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SurfGuitar101 Forums » Gear »

Permalink The Surfy Bear Fet Reverb

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HELLO EVERYONE.

I think you have seen the memo, but anyway we have only announced that via our main news channel, which is Facebook. So here we are...

The SurfyBear Kit production has almost arrived to an end. We have full availability right now, but we are interrupting the production after the current stock.

Our company will participate at NAMM as you know and we are presenting a couple of new things (everybody is invited to come to meet us in Anaheim in January, by the way). I know many of you, DIY lovers, are not going to like this, but we have taken some decisions for the next future of Surfy Industries and we will follow the path of becoming only complete pedal producers.

The product is not completely discontinued and we will produce more Bear Kits, but not anymore continuously.

So if you were thinking of buying a SurfyBear Kit, this could be your last chance. Do it now.

www.surfyindustries.com

image

Lorenzo "Surfer Joe" Valdambrini
(www.surfmusic.net)

SilverFlash wrote:

Hi Downed_Aviator, That is a great looking build! Welcome to the red toolbox reverb club. I'm especially excited to see that you are using a 5v to 12v USB step up cable to power your unit. You are the first person I've seen use that technology here at SG101 since I posted about it when I built my pedal board. I don't think a 12v USB adapter was available when I built my board. It looks like it was first introduced early this year, so thanks for bringing it to my attention. I definitely plan to work it into my Surfy Bear build.

What type of power bank are you using and how long can you power your Surfy Bear reverb with the Songbird FX's Birdcord 5v USB to 12v DC adaptor cable?

First I would like to comment on the 5v USB to 9v/12v step-up convertor cables.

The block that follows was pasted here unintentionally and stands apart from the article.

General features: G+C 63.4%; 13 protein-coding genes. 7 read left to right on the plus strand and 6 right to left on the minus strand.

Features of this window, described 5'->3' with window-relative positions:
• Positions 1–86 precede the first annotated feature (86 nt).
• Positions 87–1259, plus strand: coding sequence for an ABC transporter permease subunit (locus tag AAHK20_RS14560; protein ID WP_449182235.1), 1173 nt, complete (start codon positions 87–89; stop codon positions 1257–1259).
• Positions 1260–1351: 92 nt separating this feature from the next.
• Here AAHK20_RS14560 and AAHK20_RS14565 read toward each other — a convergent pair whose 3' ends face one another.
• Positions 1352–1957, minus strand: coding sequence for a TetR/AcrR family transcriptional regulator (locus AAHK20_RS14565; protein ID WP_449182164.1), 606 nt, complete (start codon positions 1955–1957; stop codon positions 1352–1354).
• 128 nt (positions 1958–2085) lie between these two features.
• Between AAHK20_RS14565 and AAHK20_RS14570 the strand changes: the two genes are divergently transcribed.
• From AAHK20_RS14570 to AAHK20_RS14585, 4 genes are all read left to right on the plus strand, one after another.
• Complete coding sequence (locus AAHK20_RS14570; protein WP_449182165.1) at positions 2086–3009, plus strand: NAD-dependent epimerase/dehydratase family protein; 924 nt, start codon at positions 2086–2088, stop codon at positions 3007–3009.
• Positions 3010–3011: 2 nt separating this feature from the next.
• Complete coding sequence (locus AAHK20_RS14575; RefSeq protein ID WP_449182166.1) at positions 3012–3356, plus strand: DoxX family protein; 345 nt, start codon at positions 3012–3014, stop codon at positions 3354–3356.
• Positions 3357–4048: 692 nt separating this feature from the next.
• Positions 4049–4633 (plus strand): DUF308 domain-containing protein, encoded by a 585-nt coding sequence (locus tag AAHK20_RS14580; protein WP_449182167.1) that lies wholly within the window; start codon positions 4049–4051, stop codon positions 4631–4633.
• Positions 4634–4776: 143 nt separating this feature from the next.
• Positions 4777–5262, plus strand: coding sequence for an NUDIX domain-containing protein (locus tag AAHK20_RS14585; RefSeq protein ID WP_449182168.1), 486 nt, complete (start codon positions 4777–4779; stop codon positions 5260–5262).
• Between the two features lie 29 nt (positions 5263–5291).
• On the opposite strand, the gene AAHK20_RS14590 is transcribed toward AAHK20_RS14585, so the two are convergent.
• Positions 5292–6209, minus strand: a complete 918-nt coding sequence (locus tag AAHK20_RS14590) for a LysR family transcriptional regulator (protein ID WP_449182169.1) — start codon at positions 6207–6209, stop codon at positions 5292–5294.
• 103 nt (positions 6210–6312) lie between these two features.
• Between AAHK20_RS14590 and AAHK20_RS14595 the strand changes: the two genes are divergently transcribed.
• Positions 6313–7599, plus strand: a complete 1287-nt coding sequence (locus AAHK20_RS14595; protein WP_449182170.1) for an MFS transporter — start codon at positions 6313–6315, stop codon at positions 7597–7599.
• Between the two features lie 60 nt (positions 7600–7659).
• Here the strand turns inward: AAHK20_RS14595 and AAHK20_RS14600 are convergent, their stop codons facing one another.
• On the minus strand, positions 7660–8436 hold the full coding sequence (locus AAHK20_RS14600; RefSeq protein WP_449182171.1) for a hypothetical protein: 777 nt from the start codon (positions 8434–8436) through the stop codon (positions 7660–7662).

The Surfy Bear FAQ states that the device will run ok on a 9v DC battery, so the 12v cable is not strictly necessary. I do not know what difference running at 9 volts will make to the battery discharge rate.

I bought BirdCord brand cables from Songbird FX in Austria for a few reasons:

1) For me they are a local business and therefore shipping time is quicker.
2) If I had a problem I can deal with them directly.
3) Judging only by product pictures the BirdCords looked more robust, better quality, and thicker cable than cheaper alternatives. I admit that this is a bit subjective.

Having said all that the BirdCord brand is relatively expensive compared to the 99 cent items from China that I found on eBay. So you pay your money and make your choice. The cheap ones might be ok or they might melt and burst into flames ;) I take no responsibility for that.

SilverFlash wrote:

Hi Downed_Aviator, That is a great looking build! Welcome to the red toolbox reverb club. I'm especially excited to see that you are using a 5v to 12v USB step up cable to power your unit. You are the first person I've seen use that technology here at SG101 since I posted about it when I built my pedal board. I don't think a 12v USB adapter was available when I built my board. It looks like it was first introduced early this year, so thanks for bringing it to my attention. I definitely plan to work it into my Surfy Bear build.

What type of power bank are you using and how long can you power your Surfy Bear reverb with the Songbird FX's Birdcord 5v USB to 12v DC adaptor cable?

I have rather a lot to say about the power bank.

I use 5 volt power banks that I bought from Wish.com, they seem reasonably priced. For gigging I would advise having some fully charged extras on hand.

These arrive without any manufacturers technical specifications or conformity statements and no markings on the product whatsoever. So I have no idea what battery technology is being used or how many charge/discharge cycles they are capable of. On one of them I managed to break one of the charging points by applying a little too much sideways force and it fell inside the casing. Fortunately there are two charging points provided so I can still use it.